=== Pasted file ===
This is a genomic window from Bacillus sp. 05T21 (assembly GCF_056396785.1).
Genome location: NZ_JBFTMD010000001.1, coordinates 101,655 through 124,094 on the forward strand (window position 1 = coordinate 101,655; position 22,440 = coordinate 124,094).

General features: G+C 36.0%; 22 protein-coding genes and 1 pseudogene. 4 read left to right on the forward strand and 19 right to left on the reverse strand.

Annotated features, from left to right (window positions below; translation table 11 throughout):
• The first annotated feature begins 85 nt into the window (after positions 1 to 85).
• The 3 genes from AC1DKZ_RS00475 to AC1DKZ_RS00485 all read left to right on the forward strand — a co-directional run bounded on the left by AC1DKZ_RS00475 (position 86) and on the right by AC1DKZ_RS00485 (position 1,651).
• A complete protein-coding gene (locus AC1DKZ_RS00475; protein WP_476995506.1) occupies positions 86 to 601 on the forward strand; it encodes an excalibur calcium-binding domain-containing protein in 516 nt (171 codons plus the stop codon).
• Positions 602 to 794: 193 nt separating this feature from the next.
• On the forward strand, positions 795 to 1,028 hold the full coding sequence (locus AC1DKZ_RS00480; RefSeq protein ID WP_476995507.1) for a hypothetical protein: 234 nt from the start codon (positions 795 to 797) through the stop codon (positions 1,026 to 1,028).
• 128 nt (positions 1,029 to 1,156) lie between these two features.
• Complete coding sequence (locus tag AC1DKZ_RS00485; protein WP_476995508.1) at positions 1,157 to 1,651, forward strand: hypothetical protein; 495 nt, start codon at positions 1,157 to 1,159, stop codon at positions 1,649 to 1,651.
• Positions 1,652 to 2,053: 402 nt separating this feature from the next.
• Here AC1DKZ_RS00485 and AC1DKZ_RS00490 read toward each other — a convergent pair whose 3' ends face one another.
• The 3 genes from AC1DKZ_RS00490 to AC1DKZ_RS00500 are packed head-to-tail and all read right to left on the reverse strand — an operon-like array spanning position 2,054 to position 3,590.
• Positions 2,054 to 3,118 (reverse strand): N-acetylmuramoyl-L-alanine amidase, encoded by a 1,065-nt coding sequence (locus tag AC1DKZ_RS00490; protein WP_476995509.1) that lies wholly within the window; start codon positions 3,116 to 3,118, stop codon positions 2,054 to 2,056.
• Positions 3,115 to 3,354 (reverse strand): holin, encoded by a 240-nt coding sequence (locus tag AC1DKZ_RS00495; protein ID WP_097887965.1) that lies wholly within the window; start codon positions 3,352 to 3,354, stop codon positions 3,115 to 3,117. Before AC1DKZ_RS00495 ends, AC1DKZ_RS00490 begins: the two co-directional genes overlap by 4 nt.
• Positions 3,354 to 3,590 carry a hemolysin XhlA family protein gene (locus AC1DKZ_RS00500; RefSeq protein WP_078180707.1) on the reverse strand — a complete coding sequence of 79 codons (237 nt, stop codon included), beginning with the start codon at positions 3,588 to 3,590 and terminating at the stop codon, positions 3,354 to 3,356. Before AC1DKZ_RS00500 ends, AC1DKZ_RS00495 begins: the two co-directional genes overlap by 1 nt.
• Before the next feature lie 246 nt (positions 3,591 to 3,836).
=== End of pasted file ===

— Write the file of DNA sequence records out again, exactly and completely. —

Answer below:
This is a genomic window from Bacillus sp. 05T21 (assembly GCF_056396785.1).
Genome location: NZ_JBFTMD010000001.1, coordinates 101,655 through 124,094 on the forward strand (window position 1 = coordinate 101,655; position 22,440 = coordinate 124,094).

General features: G+C 36.0%; 22 protein-coding genes and 1 pseudogene. 4 read left to right on the forward strand and 19 right to left on the reverse strand.

Annotated features, from left to right (window positions below; translation table 11 throughout):
• The first annotated feature begins 85 nt into the window (after positions 1 to 85).
• The 3 genes from AC1DKZ_RS00475 to AC1DKZ_RS00485 all read left to right on the forward strand — a co-directional run bounded on the left by AC1DKZ_RS00475 (position 86) and on the right by AC1DKZ_RS00485 (position 1,651).
• A complete protein-coding gene (locus AC1DKZ_RS00475; protein WP_476995506.1) occupies positions 86 to 601 on the forward strand; it encodes an excalibur calcium-binding domain-containing protein in 516 nt (171 codons plus the stop codon).
• Positions 602 to 794: 193 nt separating this feature from the next.
• On the forward strand, positions 795 to 1,028 hold the full coding sequence (locus AC1DKZ_RS00480; RefSeq protein ID WP_476995507.1) for a hypothetical protein: 234 nt from the start codon (positions 795 to 797) through the stop codon (positions 1,026 to 1,028).
• 128 nt (positions 1,029 to 1,156) lie between these two features.
• Complete coding sequence (locus tag AC1DKZ_RS00485; protein WP_476995508.1) at positions 1,157 to 1,651, forward strand: hypothetical protein; 495 nt, start codon at positions 1,157 to 1,159, stop codon at positions 1,649 to 1,651.
• Positions 1,652 to 2,053: 402 nt separating this feature from the next.
• Here AC1DKZ_RS00485 and AC1DKZ_RS00490 read toward each other — a convergent pair whose 3' ends face one another.
• The 3 genes from AC1DKZ_RS00490 to AC1DKZ_RS00500 are packed head-to-tail and all read right to left on the reverse strand — an operon-like array spanning position 2,054 to position 3,590.
• Positions 2,054 to 3,118 (reverse strand): N-acetylmuramoyl-L-alanine amidase, encoded by a 1,065-nt coding sequence (locus tag AC1DKZ_RS00490; protein WP_476995509.1) that lies wholly within the window; start codon positions 3,116 to 3,118, stop codon positions 2,054 to 2,056.
• Positions 3,115 to 3,354 (reverse strand): holin, encoded by a 240-nt coding sequence (locus tag AC1DKZ_RS00495; protein ID WP_097887965.1) that lies wholly within the window; start codon positions 3,352 to 3,354, stop codon positions 3,115 to 3,117. Before AC1DKZ_RS00495 ends, AC1DKZ_RS00490 begins: the two co-directional genes overlap by 4 nt.
• Positions 3,354 to 3,590 carry a hemolysin XhlA family protein gene (locus AC1DKZ_RS00500; RefSeq protein WP_078180707.1) on the reverse strand — a complete coding sequence of 79 codons (237 nt, stop codon included), beginning with the start codon at positions 3,588 to 3,590 and terminating at the stop codon, positions 3,354 to 3,356. Before AC1DKZ_RS00500 ends, AC1DKZ_RS00495 begins: the two co-directional genes overlap by 1 nt.
• Before the next feature lie 246 nt (positions 3,591 to 3,836).